Authors: Tegan Wren
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ISBN 978-1-62007-937-9 (ebook)
ISBN 978-1-62007-938-6 (paperback)
ISBN 978-1-62007-939-3 (hardcover)
For Patrick; without you, there’d be no story.
This book is also dedicated to all those who experience infertility. May you find a happy ending more beautiful than the one you’ve imagined for yourself.
uck it up, Hatty. You can totally do this. It’s a bar full of booze hounds. No one’s going to remember this tomorrow.
My mental pep talk tore a small hole in the fabric of my fear as I squeezed past the people who had front row seats to Kamikaze Karaoke.
Eyes hungry for another disastrous performance peered over beer steins and wine glasses, waiting for me to trudge up the stairs at the side of the stage. On Saturday nights, Finn’s attracted close to one hundred people eager to gape at tipsy singers crashing and burning as they fumbled through whatever tune the random song generator selected. I was the next victim, a prospect that was as exhilarating as it was terrifying.
At least Plato was the DJ tonight, sexy as hell in his fitted black shirt and jeans. Yep, he’d have my back. Extending his hand to me, he smiled broadly and ushered me into the spotlight.
“Go easy, okay?” I hissed at Plato, careful to stay back from the mic.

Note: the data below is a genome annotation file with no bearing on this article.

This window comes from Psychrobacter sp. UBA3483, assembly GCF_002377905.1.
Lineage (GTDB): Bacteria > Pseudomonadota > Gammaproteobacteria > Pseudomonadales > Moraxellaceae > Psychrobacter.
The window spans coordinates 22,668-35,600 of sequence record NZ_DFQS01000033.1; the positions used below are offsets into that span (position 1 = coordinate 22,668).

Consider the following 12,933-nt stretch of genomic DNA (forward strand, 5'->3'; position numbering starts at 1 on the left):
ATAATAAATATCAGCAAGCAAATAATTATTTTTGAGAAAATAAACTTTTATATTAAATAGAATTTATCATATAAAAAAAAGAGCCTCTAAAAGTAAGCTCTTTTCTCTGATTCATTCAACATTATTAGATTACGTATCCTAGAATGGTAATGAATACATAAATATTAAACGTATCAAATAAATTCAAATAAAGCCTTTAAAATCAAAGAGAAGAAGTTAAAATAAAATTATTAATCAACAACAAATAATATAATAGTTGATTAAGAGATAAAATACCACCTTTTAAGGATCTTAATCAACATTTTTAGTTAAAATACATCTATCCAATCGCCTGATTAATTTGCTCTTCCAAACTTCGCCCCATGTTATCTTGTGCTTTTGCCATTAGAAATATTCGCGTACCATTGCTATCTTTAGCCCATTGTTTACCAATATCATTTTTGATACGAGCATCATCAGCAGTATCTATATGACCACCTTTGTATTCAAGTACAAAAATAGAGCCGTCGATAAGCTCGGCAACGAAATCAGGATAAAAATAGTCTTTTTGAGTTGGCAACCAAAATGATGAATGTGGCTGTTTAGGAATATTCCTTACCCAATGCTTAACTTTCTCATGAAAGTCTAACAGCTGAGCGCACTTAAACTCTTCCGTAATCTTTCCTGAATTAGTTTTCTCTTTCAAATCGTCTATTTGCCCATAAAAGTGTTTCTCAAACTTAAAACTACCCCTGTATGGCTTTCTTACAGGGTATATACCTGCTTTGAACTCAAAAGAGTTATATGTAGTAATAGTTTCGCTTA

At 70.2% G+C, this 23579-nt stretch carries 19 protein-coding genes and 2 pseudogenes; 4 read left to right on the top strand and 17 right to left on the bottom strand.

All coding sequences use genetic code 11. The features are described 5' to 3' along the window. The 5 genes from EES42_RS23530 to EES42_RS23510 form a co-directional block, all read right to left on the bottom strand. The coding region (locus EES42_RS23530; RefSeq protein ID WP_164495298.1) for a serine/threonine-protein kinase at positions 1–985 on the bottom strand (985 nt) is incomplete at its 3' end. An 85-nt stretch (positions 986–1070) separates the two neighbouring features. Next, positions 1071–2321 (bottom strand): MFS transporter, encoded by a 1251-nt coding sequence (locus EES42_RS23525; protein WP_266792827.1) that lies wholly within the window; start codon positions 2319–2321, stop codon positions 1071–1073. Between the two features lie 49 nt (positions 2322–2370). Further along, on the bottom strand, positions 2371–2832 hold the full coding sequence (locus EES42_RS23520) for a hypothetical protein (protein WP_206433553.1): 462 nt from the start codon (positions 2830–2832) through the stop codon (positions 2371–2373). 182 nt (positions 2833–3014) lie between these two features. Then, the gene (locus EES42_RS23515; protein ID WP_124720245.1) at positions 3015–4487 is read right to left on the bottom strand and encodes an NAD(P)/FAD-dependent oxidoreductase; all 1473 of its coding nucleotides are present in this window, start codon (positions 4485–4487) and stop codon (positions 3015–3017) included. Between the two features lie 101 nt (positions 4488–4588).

He raised his eyebrows, shook his head, and spoke to the crowd. “Let’s see what the karaoke gods have lined up for Hatty.”
Dear karaoke gods, please choose “I Will Survive” because I know it, and therefore I will, indeed, survive the next five minutes. Amen.
I held my breath, watching the zigzag lines scroll across the screens positioned around the pub.
My stomach sank when I saw the title flash in big black letters: “I Wanna Have Your Babies.”
You’ve got to be kidding me―not this stupid pop song.
Plato guffawed. “Hatty, are you ready to Kamikaze Karaoke?”
People in the audience stomped their feet and clapped, cracking a whip that set my heart at a full gallop.
I cleared my throat and stepped forward, determined to kick this ridiculous song in the ovaries. Someone whistled from one of the green pleather booths lining the wall.
As the bouncing intro started, I focused on the cheesy music.
While I waited to sing, Plato grabbed me, pulling me to the side of the mic. He whispered in my ear, but the noise from the crowd made it hard to hear. “Princess, set the bar!”
“I’ll set it sky high,” I whispered back. His words of encouragement propelled my lips to the mic where I tasted the metallic screen moments before launching into the first line.
When I paused to grab a breath, some guy wearing a hot pink sombrero shouted unintelligible words while giving me a big thumbs up. Emboldened by this visual reminder of how hammered people were, I yanked the mic out of the stand and pranced―yes, pranced―across the stage. I’d learned a simple rule during my childhood in the Missouri Ozarks: when tackling a challenge, go whole hog. Wagging my finger and shaking my hips, I was damn near hog wild.
After I finished with the
s at the end of the song, applause thundered through the room, rewarding my gutsy performance. I exhaled, full of relief that I’d kicked butt and taken names. Riding my wave of success, I blew a kiss, eliciting more cheers.
“Whoomp, there she is!” The Irish accent and early nineties hip hop reference told me it was my friend Sara shouting her approval from the back of the room.